The labor force in 1997 was estimated at 90,000. In 2001, approximately 27% of the labor force was employed in agriculture, 18% in industry and 55% in services. In 2000, the unemployment rate was 11.5%. There is a shortage of skilled labor and technical personnel.
Labor legislation covers minimum wages, work hours, employment of young persons, and workers' safety and compensation. The National Trades Union Congress of Belize is the major union federation, and the United General Workers' Union is the leading trade union. In 2002, there were eight independent unions, comprising 11% of the labor force, which represented a cross-section of white-collar, blue-collar, and professional workers, including most civil service employees. There are procedural requirements that a union must meet, but the government freely recognizes the right to join unions and to strike. Unions representing "essential" service workers must give an intent to strike notice two days prior to a strike.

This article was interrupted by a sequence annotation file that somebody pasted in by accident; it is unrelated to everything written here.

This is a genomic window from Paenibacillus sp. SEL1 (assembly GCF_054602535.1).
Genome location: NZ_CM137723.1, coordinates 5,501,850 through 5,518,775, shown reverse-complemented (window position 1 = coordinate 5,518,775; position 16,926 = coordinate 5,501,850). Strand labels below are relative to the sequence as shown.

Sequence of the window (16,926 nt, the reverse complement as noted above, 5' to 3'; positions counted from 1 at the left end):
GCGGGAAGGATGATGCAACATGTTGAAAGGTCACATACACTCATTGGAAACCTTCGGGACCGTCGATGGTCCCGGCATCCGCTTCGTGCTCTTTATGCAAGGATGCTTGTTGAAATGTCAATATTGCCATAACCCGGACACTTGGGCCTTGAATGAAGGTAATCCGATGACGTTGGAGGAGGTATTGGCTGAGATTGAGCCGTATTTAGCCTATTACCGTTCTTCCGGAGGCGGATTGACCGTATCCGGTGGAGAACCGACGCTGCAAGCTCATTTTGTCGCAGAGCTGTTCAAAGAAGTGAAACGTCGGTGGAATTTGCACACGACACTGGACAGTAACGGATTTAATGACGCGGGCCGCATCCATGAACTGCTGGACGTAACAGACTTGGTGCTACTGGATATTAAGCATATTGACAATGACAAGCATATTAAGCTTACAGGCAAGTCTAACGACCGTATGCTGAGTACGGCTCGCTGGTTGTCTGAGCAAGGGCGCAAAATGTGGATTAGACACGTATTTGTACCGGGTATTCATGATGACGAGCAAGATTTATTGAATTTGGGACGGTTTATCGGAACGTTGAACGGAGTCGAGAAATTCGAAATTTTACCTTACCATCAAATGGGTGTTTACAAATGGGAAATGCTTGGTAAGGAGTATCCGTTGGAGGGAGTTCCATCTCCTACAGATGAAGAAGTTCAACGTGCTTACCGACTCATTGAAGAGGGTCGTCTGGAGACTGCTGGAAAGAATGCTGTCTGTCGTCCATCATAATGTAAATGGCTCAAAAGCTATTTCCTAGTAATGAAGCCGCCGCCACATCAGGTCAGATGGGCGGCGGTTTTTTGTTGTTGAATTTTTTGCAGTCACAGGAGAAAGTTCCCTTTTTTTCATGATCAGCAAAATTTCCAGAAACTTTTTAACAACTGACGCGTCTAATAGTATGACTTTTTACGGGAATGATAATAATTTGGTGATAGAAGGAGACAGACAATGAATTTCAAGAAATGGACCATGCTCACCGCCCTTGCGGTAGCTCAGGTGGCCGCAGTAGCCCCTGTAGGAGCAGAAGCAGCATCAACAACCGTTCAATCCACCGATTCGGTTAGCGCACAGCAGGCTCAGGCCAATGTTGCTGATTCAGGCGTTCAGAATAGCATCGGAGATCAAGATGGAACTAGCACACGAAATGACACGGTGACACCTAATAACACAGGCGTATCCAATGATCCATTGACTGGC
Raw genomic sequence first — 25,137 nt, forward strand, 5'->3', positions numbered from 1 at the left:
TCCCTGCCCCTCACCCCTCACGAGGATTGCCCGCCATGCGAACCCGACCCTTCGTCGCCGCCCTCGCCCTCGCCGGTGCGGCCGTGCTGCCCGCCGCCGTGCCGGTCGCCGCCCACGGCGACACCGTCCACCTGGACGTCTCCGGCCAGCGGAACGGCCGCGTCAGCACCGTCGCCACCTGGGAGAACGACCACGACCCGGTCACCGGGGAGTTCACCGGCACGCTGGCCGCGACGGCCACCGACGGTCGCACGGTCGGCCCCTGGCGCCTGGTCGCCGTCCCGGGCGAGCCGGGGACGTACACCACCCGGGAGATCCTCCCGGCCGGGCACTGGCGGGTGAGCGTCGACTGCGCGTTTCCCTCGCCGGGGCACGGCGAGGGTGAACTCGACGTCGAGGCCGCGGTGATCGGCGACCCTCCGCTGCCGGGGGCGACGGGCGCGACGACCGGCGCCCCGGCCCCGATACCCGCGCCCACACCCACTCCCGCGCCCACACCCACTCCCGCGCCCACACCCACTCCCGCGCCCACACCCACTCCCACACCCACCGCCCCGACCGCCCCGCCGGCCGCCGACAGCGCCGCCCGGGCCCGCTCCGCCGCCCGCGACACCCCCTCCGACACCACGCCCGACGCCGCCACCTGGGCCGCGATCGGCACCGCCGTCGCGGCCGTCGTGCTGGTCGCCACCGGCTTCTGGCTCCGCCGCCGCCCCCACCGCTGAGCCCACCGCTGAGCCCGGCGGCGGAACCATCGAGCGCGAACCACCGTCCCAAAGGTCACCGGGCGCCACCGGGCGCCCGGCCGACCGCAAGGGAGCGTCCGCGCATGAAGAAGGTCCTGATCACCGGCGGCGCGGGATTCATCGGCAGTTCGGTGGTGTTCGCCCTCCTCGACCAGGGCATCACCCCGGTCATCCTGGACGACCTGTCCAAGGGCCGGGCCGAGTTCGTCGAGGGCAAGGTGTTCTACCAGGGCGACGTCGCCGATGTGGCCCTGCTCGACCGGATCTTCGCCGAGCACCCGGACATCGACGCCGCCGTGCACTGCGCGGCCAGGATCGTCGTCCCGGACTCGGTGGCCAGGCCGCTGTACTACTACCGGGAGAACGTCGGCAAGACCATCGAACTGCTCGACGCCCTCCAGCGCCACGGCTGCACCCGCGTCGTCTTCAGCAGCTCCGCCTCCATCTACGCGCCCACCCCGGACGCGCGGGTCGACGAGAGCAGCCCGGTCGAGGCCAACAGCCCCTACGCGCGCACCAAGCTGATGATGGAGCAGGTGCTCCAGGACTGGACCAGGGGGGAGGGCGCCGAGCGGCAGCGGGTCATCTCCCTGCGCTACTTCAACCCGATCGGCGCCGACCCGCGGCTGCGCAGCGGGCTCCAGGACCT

The labor act prohibits all employment for children under the age of 12, and children between the ages of 12 and 14 are not permitted to work during school hours. The minimum age for hazardous industry employment is 17. A minimum wage ranging from $0.87 to $1.12 per hour is also effectively enforced except among undocumented workers, primarily on banana plantations. This wage does not provide a decent standard of living, but most workers earn more than the minimum. Workplace safety and health regulations are also effectively enforced by the Ministry of Labor and Public Health, particularly in Belize City.